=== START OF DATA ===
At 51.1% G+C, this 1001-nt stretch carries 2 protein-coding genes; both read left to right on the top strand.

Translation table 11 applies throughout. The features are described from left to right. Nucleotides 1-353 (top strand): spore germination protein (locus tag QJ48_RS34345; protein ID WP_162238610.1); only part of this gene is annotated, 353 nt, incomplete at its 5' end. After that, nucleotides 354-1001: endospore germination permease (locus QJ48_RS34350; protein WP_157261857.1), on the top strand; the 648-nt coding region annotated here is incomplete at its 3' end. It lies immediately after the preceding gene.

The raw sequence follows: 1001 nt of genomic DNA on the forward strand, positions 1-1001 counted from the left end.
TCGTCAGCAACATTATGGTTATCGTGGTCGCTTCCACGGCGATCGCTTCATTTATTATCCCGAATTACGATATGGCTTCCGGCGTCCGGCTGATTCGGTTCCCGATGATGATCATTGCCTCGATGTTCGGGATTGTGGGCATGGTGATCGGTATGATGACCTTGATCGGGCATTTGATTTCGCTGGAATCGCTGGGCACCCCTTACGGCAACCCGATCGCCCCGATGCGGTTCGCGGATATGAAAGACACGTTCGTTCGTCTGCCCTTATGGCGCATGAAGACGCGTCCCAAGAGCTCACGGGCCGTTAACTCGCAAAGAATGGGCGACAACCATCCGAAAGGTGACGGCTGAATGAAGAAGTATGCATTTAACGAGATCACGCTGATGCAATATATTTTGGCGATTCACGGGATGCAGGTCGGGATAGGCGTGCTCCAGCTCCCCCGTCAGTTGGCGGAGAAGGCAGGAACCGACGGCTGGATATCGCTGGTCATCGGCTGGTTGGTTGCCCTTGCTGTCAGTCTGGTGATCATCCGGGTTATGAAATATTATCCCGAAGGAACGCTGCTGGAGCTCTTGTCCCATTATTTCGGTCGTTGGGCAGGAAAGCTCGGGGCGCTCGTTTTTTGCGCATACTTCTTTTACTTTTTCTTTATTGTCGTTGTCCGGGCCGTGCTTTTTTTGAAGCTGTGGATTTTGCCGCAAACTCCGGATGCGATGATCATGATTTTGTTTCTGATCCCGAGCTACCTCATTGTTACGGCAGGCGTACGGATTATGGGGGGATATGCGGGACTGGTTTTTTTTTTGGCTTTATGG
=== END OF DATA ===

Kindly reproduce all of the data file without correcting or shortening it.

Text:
At 51.1% G+C, this 1001-nt stretch carries 2 protein-coding genes; both read left to right on the top strand.

Translation table 11 applies throughout. The features are described from left to right. Nucleotides 1-353 (top strand): spore germination protein (locus tag QJ48_RS34345; protein ID WP_162238610.1); only part of this gene is annotated, 353 nt, incomplete at its 5' end. After that, nucleotides 354-1001: endospore germination permease (locus QJ48_RS34350; protein WP_157261857.1), on the top strand; the 648-nt coding region annotated here is incomplete at its 3' end. It lies immediately after the preceding gene.

The raw sequence follows: 1001 nt of genomic DNA on the forward strand, positions 1-1001 counted from the left end.
TCGTCAGCAACATTATGGTTATCGTGGTCGCTTCCACGGCGATCGCTTCATTTATTATCCCGAATTACGATATGGCTTCCGGCGTCCGGCTGATTCGGTTCCCGATGATGATCATTGCCTCGATGTTCGGGATTGTGGGCATGGTGATCGGTATGATGACCTTGATCGGGCATTTGATTTCGCTGGAATCGCTGGGCACCCCTTACGGCAACCCGATCGCCCCGATGCGGTTCGCGGATATGAAAGACACGTTCGTTCGTCTGCCCTTATGGCGCATGAAGACGCGTCCCAAGAGCTCACGGGCCGTTAACTCGCAAAGAATGGGCGACAACCATCCGAAAGGTGACGGCTGAATGAAGAAGTATGCATTTAACGAGATCACGCTGATGCAATATATTTTGGCGATTCACGGGATGCAGGTCGGGATAGGCGTGCTCCAGCTCCCCCGTCAGTTGGCGGAGAAGGCAGGAACCGACGGCTGGATATCGCTGGTCATCGGCTGGTTGGTTGCCCTTGCTGTCAGTCTGGTGATCATCCGGGTTATGAAATATTATCCCGAAGGAACGCTGCTGGAGCTCTTGTCCCATTATTTCGGTCGTTGGGCAGGAAAGCTCGGGGCGCTCGTTTTTTGCGCATACTTCTTTTACTTTTTCTTTATTGTCGTTGTCCGGGCCGTGCTTTTTTTGAAGCTGTGGATTTTGCCGCAAACTCCGGATGCGATGATCATGATTTTGTTTCTGATCCCGAGCTACCTCATTGTTACGGCAGGCGTACGGATTATGGGGGGATATGCGGGACTGGTTTTTTTTTTGGCTTTATGG